The other artist in the piece made replicas of Louis Vuitton purses as a statement on the vapid materialism and low self esteem of The International Tourist – those who spend way too much money on a simple bag decorated with this universally recognized status symbol of great disposable wealth.

You see if you look rich by flaunting your materialism, then you look better then the poor and therefore are treated with better respect. The symbol is meant to say to everyone who is not carrying a Louis Vuitton handbag that it’s owner is better then you, the non-owner, because the owner has more accumulated wealth then the non-owner, you.

The irony of this slyly subversive performance piece is that this bag IS a replica – a ‘knock-off’ - with the joke being that Laura (playing the role of The International Tourist to perfection) bought it for 15 Euros.


Laura is able to continue this artistic collaboration by gauging the reaction of the unknowing public. The pedestrians of the globe will look at this ‘art piece’ and make judgments on Laura, which are incorrect since they do not know that this is not an actual expensive Luis Vuitton bag.

The artistic statement is carried even further by the fact that the Western population knows that it is easy to get a knockoff Louis Vuitton Bag, sullying the shine of the actual real purse owning rich people – those who want to set themselves apart from the have-nots by this materialistic status symbol.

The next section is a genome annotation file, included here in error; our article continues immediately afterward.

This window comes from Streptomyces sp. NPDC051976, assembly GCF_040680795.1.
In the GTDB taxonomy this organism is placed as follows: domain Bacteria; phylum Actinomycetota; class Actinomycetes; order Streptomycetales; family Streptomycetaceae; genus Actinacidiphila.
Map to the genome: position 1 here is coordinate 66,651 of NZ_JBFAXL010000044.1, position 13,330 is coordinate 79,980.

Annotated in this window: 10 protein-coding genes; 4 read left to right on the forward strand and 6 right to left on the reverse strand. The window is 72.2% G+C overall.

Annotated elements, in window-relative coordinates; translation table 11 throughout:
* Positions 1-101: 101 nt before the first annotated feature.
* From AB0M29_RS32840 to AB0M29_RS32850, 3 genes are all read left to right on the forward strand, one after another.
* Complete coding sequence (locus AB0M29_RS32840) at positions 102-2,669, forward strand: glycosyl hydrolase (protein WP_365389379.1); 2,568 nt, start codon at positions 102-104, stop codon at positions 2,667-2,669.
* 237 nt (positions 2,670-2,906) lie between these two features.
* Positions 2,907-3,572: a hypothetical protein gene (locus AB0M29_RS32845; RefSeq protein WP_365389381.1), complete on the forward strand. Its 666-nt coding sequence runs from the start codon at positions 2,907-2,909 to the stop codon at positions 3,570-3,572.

People will assume these people with ‘real’ extravagant means are simply putting on a show and will be questioned as being middle or lower class. The real middle and lower class people carrying the knock offs will go about their day thinking that others think they are more special, hence wealthy. In fact they are revealing their true position in the class structure, because we all know that people can and do buy fake Louis Vuitton pocketbooks.

You see the point that Laura and this ingenious Authentic Venetian Artist are trying to get across is that a knockoff Louis Vuitton purse is really the great equalizer in our modern capitalist society. The middle and lower class, by striving to appear ‘better then’, have brought the people who ‘are better then’ because of greater wealth, down to an equal surface level.


In doing this we can no longer judge people hiding behind their self created exterior status oriented presentation - and we are now able to look deep into their  souls full of insecurities and self doubt (which we all share, no matter what side of the tracks we were brought up on or ascended to).

This is not unlike Mao’s China where the citizens all wore identical uniforms. It made them all appear equal and they were better able to concentrate on more important aspects of life instead of the superficial.  The other parallel between the capitalist symbol of a Louis Vuitton handbag and the Communist China Uniform is that both are compromised designs.